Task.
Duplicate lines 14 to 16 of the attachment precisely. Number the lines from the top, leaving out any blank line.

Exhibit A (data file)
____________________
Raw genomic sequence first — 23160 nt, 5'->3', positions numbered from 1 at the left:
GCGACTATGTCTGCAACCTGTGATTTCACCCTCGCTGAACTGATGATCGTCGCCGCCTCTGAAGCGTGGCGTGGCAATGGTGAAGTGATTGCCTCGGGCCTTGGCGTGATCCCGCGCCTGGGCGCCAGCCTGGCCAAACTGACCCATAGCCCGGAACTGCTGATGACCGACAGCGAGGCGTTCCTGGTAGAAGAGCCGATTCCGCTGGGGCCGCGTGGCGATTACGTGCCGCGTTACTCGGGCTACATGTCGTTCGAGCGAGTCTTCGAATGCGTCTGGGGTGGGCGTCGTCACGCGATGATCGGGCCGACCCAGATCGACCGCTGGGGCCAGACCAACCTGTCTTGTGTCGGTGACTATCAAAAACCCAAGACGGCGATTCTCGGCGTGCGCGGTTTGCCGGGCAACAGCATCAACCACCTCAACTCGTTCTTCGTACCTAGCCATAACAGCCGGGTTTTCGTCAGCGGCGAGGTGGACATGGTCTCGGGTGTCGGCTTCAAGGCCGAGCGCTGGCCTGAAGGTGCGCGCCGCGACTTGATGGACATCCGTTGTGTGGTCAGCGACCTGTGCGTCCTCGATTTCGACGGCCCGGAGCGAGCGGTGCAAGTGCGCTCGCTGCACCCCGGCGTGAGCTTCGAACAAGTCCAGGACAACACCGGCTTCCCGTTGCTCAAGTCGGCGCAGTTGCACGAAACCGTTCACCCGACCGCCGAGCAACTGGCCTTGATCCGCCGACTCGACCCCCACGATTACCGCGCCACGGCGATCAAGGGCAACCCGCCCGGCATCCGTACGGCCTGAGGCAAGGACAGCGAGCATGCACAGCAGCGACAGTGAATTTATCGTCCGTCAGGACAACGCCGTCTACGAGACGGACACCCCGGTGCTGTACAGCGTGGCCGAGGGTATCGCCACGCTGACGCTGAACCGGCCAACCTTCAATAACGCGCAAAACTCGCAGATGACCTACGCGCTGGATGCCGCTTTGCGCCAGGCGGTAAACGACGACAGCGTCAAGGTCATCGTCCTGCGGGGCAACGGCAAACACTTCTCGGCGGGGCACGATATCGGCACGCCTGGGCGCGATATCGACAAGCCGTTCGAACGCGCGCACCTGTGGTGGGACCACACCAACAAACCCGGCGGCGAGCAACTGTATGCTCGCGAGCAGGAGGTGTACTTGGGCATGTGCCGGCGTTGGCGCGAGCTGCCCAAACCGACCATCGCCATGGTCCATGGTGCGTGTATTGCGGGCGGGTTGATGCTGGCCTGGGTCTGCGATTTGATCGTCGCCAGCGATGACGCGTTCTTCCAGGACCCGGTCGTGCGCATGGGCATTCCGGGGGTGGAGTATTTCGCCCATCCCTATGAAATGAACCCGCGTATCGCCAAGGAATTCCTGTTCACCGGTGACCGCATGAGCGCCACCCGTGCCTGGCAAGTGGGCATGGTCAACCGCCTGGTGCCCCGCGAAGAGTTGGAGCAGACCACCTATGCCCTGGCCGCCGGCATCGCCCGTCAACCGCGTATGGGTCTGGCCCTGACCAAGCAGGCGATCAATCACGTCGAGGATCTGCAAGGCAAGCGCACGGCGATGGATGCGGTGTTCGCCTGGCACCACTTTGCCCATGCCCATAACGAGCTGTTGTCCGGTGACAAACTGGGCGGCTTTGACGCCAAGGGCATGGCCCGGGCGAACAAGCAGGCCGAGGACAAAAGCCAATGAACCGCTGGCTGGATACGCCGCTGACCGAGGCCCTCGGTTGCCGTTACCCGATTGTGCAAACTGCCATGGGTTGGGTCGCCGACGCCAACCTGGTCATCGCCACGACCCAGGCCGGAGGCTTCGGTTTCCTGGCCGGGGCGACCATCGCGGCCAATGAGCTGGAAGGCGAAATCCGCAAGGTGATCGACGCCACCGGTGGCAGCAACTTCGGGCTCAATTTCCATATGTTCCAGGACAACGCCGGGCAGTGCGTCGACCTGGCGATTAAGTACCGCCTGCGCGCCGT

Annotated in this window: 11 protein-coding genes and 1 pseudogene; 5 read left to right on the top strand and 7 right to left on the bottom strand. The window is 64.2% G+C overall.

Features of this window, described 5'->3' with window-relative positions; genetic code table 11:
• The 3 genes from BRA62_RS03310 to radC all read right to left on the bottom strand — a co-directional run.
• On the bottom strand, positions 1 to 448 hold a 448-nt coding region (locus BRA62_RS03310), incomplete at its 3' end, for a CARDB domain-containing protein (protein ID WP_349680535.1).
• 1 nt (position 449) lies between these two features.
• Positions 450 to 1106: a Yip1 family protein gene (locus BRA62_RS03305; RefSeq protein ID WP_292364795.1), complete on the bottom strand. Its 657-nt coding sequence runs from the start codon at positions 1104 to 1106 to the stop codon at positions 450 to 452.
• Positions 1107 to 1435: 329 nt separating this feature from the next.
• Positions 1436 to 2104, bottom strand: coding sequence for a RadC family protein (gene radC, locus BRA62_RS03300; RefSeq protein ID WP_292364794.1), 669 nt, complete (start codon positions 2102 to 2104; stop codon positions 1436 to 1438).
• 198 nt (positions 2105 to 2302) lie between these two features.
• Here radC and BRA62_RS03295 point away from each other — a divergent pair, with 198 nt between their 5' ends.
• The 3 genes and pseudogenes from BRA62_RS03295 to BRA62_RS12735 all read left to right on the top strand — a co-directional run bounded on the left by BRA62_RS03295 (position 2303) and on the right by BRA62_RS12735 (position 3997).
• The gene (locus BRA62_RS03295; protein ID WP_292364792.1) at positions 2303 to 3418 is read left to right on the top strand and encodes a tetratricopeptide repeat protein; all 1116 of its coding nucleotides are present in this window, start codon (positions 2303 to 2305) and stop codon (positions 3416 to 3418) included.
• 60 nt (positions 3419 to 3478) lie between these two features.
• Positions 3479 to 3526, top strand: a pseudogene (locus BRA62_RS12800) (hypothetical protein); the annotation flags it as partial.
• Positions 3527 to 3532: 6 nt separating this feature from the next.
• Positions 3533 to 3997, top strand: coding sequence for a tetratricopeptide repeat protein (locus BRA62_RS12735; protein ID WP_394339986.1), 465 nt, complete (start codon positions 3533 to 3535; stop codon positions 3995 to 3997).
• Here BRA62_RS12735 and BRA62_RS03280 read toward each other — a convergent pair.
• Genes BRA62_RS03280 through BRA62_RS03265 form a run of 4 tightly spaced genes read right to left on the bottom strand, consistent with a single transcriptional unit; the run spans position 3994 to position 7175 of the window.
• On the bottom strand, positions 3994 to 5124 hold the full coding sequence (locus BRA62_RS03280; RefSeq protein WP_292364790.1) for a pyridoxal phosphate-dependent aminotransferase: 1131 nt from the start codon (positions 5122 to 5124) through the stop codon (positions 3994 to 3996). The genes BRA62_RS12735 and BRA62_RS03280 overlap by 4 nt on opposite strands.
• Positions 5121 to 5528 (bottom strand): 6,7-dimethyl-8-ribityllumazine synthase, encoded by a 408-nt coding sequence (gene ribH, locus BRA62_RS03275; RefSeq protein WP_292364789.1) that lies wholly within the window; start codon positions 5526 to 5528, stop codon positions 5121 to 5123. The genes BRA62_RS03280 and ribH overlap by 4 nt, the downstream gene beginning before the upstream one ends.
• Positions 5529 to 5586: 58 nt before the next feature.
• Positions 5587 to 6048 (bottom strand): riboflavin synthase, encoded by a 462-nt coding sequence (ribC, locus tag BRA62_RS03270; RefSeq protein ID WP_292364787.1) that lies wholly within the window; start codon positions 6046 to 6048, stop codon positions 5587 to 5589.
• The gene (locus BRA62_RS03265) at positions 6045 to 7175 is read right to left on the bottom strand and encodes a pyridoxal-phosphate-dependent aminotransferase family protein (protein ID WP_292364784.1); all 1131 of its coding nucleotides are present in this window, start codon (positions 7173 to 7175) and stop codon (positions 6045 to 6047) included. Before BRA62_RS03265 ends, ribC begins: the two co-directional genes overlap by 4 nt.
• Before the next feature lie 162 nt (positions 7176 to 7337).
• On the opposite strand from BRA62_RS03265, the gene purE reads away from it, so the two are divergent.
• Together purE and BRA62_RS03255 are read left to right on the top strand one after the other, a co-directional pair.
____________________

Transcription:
• The gene (locus BRA62_RS03295; protein ID WP_292364792.1) at positions 2303 to 3418 is read left to right on the top strand and encodes a tetratricopeptide repeat protein; all 1116 of its coding nucleotides are present in this window, start codon (positions 2303 to 2305) and stop codon (positions 3416 to 3418) included.
• 60 nt (positions 3419 to 3478) lie between these two features.
• Positions 3479 to 3526, top strand: a pseudogene (locus BRA62_RS12800) (hypothetical protein); the annotation flags it as partial.